Filmed in a semi-documentary style, Squad 51 takes on life-or-death challenges.
Runtime: 60 minutes
Emergency! - Hospital emergency codes - Netflix
Hospital emergency codes are coded messages often announced over a public address system of a hospital to alert staff to various classes of on-site emergencies. The use of codes is intended to convey essential information quickly and with minimal misunderstanding to staff while preventing stress and panic among visitors to the hospital. Such codes are sometimes posted on placards throughout the hospital or are printed on employee identification badges for ready reference. Hospital emergency codes have often varied widely by location, even between hospitals in the same community. Confusion over these codes has led to the proposal for and sometimes adoption of standardized codes. In many American, Canadian, New Zealand and Australian hospitals, for example “code blue” indicates a patient has entered cardiac arrest, while “code red” indicates that a fire has broken out somewhere in the hospital facility. In order for a code call to be useful in activating the response of specific hospital personnel to a given situation, it is usually accompanied by a specific location description (e.g., “Code red, Second floor, corridor three, room two-twelve”). Other codes, however, only signal hospital staff generally to prepare for the fallout of some external event such as a natural disaster.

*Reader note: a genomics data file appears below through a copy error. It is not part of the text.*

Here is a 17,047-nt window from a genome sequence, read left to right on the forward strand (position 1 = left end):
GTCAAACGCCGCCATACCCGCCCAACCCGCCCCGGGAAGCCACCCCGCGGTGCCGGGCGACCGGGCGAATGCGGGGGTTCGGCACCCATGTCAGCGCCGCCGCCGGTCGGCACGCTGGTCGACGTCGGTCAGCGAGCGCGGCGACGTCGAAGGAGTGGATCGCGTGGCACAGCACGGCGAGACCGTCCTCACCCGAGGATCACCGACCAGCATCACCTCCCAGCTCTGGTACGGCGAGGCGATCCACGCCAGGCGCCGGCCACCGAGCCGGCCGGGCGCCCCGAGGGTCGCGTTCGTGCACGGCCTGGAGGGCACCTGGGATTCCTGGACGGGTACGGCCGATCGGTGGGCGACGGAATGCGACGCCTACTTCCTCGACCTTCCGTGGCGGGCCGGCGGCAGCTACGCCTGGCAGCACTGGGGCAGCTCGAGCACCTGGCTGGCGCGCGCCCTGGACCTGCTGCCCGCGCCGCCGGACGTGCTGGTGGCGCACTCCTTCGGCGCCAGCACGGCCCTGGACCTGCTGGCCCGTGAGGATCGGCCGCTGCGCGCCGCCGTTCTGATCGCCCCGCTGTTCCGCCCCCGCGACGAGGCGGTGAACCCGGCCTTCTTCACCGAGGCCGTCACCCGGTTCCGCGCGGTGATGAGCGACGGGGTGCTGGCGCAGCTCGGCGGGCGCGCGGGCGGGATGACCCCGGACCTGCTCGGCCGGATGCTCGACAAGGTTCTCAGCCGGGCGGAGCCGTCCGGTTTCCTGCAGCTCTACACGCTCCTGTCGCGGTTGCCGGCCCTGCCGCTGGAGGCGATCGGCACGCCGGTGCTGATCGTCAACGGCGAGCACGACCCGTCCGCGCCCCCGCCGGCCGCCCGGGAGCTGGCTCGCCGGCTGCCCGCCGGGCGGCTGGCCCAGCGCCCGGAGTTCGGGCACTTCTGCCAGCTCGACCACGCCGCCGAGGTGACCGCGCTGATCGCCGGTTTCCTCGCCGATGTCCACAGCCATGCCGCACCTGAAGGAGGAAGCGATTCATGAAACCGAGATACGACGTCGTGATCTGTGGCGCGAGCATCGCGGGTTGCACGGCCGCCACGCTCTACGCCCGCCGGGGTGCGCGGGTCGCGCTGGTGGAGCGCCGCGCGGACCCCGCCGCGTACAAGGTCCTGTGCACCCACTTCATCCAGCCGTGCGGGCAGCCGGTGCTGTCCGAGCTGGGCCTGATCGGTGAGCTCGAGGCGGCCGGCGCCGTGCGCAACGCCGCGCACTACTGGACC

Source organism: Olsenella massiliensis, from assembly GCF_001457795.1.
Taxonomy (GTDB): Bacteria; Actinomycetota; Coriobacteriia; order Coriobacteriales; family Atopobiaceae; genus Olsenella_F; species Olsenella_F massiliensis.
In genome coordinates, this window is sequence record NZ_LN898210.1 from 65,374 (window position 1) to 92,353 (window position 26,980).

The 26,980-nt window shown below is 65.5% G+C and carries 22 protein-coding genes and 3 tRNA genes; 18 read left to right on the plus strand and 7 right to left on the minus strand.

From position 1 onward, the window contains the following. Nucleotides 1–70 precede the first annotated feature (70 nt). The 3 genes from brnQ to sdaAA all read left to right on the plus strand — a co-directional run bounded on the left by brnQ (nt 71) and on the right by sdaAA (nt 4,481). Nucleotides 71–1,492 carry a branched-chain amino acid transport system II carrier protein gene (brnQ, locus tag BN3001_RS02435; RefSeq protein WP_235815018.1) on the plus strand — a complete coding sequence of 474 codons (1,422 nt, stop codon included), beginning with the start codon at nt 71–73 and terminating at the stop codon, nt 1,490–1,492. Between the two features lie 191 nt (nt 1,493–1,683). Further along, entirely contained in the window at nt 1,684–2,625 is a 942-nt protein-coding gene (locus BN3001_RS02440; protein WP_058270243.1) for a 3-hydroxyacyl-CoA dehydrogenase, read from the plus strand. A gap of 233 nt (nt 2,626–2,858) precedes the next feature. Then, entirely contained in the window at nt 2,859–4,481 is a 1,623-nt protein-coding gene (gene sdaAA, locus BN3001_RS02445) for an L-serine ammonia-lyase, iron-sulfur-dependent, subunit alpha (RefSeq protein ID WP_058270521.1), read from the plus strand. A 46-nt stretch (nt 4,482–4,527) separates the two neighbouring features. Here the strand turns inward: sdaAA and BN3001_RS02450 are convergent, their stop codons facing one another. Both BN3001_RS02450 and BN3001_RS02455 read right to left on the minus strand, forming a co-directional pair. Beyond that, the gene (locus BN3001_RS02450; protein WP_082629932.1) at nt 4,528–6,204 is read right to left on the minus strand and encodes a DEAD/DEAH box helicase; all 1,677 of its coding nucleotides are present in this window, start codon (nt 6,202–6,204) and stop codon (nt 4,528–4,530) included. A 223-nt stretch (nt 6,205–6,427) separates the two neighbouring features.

Emergency! - Medical lockdown - Netflix
“Code Blue” is generally used to indicate a patient requiring resuscitation or in need of immediate medical attention, most often as the result of a respiratory arrest or cardiac arrest (by cardiac arrest is nowadays considered to not just mean asystole, the most severe example, but also pulseless electrical activity [PEA], coarse or fine ventricular fibrillation [VF or V-fib], or unstable irregular ventricular tachycardia [VT or V-tach]- some of these lethal, non-circulating arrhythmias are shockable by a defibrillator, some are not and are primarily treated by epinephrine and similar drugs). When called overhead, the page takes the form of “Code Blue, (floor), (room)” to alert the resuscitation team where to respond. Every hospital, as a part of its disaster plans, sets a policy to determine which units provide personnel for code coverage. In theory any medical professional may respond to a code, but in practice the team makeup is limited to those with advanced cardiac life support or other equivalent resuscitation training. Frequently these teams are staffed by physicians (from anesthesia and internal medicine in larger medical centers or the Emergency physician in smaller ones), respiratory therapists, pharmacists, and nurses. A code team leader will be a physician in attendance on any code team; this individual is responsible for directing the resuscitation effort and is said to “run the code”. This phrase was coined at Bethany Medical Center in Kansas City, Kansas. The term “code” by itself is commonly used by medical professionals as a slang term for this type of emergency, as in “calling a code” or describing a patient in arrest as “coding” or “coded”. Australian Standard Californian Standard In some hospitals or other medical facilities, the resuscitation team may purposely respond slowly to a patient in cardiac arrest, a practice known as “slow code”, or may fake the response altogether for the sake of the patient's family, a practice known as “show code”. Such practices are ethically controversial, and are banned in some jurisdictions.
Emergency! - References - Netflix